The license modification policy is another maze of its own – whilst the creative commons website tries its best to provide examples about possible cases and how the licenses work (or won’t), it is important for authors to be aware that a Creative Commons license comes with a comprehensive, yet extensive, set of rules. Authors must be familiar with the small print of these rules as the implications of licensing one’s content range from protection to limitation of further using your own work for other purposes (i.e. commercializing it in the future, for example)

While most of the academic work, such as research papers, is supposed to have clear intellectual property right guidelines, more information about how to protect one’s intellectual output (such as presentation slides, diagrams, etc) is needed at all levels of education, whether the material is intended to go online or not.

This reflection is not a call to massive paranoia about what to do with our IPR, licenses and what nots, it’s more about the awareness one has to have before opening up to the wide, open space of online interactions. Cronin’s (2017) scale (nano, micro, meso, macro) is a good representation of the level of sharing one wants to get into. Although, sometimes one may mean to stay in the nano-sphere and, for a bunch of reasons, ends up catapulted into the macro-sphere… then what? what can we do? Being aware of the risk, is a first step.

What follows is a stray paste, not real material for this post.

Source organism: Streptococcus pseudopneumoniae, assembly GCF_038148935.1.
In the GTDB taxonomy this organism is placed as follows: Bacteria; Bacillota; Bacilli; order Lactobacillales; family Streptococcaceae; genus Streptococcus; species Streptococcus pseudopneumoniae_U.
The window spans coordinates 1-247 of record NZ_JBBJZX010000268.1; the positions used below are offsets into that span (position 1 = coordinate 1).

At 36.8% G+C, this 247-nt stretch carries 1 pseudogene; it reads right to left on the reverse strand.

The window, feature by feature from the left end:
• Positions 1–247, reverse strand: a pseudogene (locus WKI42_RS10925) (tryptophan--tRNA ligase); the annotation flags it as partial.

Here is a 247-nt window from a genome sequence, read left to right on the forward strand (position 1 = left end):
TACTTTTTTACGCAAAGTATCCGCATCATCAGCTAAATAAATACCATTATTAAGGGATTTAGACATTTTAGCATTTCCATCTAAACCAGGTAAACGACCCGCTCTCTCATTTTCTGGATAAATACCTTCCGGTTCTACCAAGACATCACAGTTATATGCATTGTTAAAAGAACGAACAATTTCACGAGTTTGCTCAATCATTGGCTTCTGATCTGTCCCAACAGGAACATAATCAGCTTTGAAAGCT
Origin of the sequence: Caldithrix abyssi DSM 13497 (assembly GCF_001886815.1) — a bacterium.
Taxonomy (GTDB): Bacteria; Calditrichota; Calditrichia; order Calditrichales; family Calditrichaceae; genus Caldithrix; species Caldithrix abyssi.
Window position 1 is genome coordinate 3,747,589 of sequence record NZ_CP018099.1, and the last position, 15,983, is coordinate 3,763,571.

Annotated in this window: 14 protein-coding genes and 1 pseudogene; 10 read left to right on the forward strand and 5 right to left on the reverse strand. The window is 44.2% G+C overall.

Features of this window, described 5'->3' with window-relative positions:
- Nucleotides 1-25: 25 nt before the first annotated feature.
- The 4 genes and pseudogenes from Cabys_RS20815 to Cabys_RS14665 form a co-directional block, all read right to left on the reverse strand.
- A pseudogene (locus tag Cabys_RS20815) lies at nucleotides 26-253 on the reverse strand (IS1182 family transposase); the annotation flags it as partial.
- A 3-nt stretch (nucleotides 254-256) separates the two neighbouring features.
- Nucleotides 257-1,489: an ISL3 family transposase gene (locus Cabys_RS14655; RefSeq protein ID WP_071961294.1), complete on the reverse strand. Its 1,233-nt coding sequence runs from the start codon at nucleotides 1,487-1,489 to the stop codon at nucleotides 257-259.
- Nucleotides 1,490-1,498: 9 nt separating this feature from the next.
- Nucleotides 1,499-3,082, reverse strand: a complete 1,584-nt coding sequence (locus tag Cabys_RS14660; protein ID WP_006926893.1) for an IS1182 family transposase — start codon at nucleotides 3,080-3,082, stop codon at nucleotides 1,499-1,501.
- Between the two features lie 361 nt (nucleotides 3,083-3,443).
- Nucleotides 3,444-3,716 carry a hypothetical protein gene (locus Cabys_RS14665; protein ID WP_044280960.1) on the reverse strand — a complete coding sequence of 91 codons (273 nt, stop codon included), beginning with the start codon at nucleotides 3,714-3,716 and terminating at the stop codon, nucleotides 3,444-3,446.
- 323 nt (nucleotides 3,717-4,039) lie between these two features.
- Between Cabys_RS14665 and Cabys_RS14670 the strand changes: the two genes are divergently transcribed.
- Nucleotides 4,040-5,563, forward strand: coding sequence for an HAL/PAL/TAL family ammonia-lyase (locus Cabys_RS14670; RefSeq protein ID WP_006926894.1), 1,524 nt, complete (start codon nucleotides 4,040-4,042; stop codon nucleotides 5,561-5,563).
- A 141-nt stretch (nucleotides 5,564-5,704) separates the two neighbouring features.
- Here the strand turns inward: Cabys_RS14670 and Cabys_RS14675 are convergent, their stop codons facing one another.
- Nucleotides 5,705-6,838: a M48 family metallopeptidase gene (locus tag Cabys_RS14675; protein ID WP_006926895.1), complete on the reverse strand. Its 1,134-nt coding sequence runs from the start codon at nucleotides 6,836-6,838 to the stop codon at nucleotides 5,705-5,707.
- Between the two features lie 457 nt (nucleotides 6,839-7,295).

After all, if knowledge is like water and air (quote from Taha Hussein cited at Maha Bali’s webinar) and openess is a personal, complex, contextual, continuously negotiated (Cronin, 2017), ever flowing decision-making process, the awareness of its existence is one thing, how we make the best of it, is another matter altogether.



Cronin, C. (2017). Open Education, Open Questions. EDUCAUSE Review 52, no. 6 (November/December 2017)

Creative commons guideline – Overview to to CC-licensing by Creative Commons Aotearoa New Zealand. (Video)

Maha Bali’s webinar  “Towards openness that promotes social justice”. Delivered on October 19, 2022

The 1800 € pizza slice (a not so free creative common)